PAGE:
Sunday, September 11, 2005



I’m finally sleeping on my own (straight, no chaser). Man, that first few days last week was a bitch. I thought I was going to die. Spiritually, I’m down again. I don’t feel any drive at all. I know this is a phase. I go through up and down waves on a regular basis. It felt like a touch of fall today. That always picks me up. I use to love the fall back in Michigan. I use to love starting school again. It’s more like the beginning than the end. The Jewish New Year, Rosh Hashana is now. A big point of starting the new year is the time of atonement. That’s when you take the time to come to terms of forgiveness with everyone you know. You ask them to forgive any injury you may have caused them, knowingly or unknowingly. This way you can begin the new year with true absolution and leave the past without clutter and bitterness. Makes sense to me.

A big week lies ahead. Presumably, this week we are doing the last regular gigs as DKT/MC5. Next Saturday we will perform the third and last gig with our old fave co-headliners, The Sun Ra Arkestra. Going back to 1967, in Ann Arbor and Detroit, we met and shared the stage with The Arkestra and Sun Ra, himself. This is the third contemporary bill we have played this year, with the first being in London at The Royal Festival Hall, the second in New York City at Central Park Summer Stage, and finally in Los Angeles at UCLA’s Royce Hall. It marks the end of two years of touring the music of The MC5 to the world and the many fans who never expected to hear that music live from it’s original members. With two of our colleges sadly deceased, we managed to deliver the sound that abounds with the help and artistic contributions of several guest musicians who have earned my undying respect and gratitude. Not only was our artistic experience enriched by these gifted people, we also bonded with an whole new group of friends.

It has been 8 months since I have drunk ANY alcohol and 3 months of treatment for Hepatitis C. All in all, I’m better off than I can find specific reasons for. Feeling like a trampled cat, and uncomfortably cast adrift on an unfamiliar raft, I have to believe this is the groundwork for a much more real and rewarding life in the near future. I have work to do -- some really exciting musical projects that you'll hear about soon. I have many things that need my attention. I think when you are trapped in a life of self-indulgence, you don’t really give it your all. The point is to savor the experience of your life with balance and an even temperament. Angela sent me a great little piece on moderation last week. It's from The DailyOM. I have inserted it below.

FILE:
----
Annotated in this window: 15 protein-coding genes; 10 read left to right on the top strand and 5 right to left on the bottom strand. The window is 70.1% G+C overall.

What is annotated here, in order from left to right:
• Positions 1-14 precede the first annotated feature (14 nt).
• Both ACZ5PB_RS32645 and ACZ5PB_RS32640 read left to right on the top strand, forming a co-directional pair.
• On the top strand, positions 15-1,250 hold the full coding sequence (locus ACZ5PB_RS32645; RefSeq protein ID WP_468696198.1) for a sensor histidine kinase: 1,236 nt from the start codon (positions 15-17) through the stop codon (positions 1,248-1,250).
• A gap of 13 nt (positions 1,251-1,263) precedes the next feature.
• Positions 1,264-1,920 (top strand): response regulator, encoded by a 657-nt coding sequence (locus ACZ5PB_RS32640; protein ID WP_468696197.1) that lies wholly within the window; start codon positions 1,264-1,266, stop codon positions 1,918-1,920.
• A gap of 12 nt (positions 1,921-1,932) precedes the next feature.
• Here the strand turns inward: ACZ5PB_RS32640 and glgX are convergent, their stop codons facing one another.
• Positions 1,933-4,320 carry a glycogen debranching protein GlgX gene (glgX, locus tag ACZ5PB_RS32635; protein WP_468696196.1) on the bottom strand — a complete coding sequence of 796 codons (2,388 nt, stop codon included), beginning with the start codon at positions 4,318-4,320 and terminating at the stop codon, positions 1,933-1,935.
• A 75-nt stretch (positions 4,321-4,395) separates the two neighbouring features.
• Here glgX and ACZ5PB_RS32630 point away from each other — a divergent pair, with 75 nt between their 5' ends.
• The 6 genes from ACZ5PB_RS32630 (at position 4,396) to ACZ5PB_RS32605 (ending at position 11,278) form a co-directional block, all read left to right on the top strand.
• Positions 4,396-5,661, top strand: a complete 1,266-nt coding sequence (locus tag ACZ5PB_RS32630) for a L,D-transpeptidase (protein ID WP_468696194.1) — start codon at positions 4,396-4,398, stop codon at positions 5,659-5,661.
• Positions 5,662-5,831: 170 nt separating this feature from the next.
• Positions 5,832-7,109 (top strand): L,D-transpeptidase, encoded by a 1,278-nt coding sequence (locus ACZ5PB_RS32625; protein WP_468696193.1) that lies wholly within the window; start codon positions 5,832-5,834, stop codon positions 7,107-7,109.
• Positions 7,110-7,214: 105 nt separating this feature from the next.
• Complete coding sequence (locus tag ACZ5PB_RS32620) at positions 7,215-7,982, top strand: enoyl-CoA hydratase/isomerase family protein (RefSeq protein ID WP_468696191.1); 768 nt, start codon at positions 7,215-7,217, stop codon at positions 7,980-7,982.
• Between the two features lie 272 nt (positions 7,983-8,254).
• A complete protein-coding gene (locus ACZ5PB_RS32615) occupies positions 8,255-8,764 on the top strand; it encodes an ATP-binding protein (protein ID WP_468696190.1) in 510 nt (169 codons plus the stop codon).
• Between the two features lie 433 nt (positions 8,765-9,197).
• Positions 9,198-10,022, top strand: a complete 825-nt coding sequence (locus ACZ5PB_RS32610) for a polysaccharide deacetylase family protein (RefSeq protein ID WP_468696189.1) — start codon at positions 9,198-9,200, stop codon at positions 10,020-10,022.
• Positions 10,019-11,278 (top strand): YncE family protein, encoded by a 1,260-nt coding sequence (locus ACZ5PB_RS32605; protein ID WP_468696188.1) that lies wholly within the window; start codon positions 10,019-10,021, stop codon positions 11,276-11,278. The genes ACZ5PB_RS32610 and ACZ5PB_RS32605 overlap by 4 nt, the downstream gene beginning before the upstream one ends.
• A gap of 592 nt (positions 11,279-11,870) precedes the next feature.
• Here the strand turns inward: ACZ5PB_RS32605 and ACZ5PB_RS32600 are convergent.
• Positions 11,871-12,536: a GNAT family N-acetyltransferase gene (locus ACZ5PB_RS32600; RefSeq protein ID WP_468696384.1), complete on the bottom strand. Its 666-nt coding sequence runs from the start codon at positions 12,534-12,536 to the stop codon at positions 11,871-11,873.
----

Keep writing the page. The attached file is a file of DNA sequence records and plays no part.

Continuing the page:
Health Through Balance
Everything In Moderation

Because life is short, the temptation to overindulge is ever-present. We want to glean as much pleasure as possible from everything such as what we eat or what we do. Or, conversely, we are so driven to stay healthy or be successful that we throw ourselves into exercise or work with abandon. But the true means of achieving what you want lies not in overdoing it, but in moderation. A balanced life does not lean in one direction, but contains a measure of each element: work and play; friends, family, and solitude; pleasure and abstinence; and necessities and indulgences. The ancient Greeks practiced moderation in all things, believing that in excess, virtues became vices. And so it is. Things that benefit your body and soul in one amount, whether it is medication, nutrients, forethought, or introspection, can be harmful in higher amounts.

The concept of moderation is embodied in the middle ground between all extremes and is thus a source of steadiness. It is simply the capacity to exercise self-control. Living moderately often means forgoing short-term pleasures in favor of deeper, long lasting happiness and considering all aspects of your actions. It also means never categorizing anything in terms of 'always good' or 'always bad.' Sleeping in for hours may seem a wonderful idea until you consider the daytime lost and the difficulty you may have sleeping later. Avoiding all sweets feels like the healthiest choice, but may not be if it's making you feel deprived. A strong sense of thrift can become stinginess just as a strong sense of generosity can become a tendency to spend beyond your means. The benefits of moderation are said to be a healthy body, a clear mind, increased vigor, and a welling up of positive emotions.

Moderation eschews rigid control in favor of allowing you just enough of any one thing for it to be satisfying, but not enough for it to be detrimental. Thus, it unlocks a healthy lifestyle without denying any pleasures, any ambitions, or your changing will, through equilibrium and equanimity in all things. Living a balanced life leads to rewarding experiences that not only heal and nurture, but can also fulfill you to a fantastic degree.

I found myself rethinking points in the article long after I read it. It’s a very cool bit. It’s short and sweet, and right to the point. Angela also sent me a link to a Hepatitis C self-help group web site last week. So, I’ll see about donating any of these installments if they’re interested. (Thanks lizbeth1)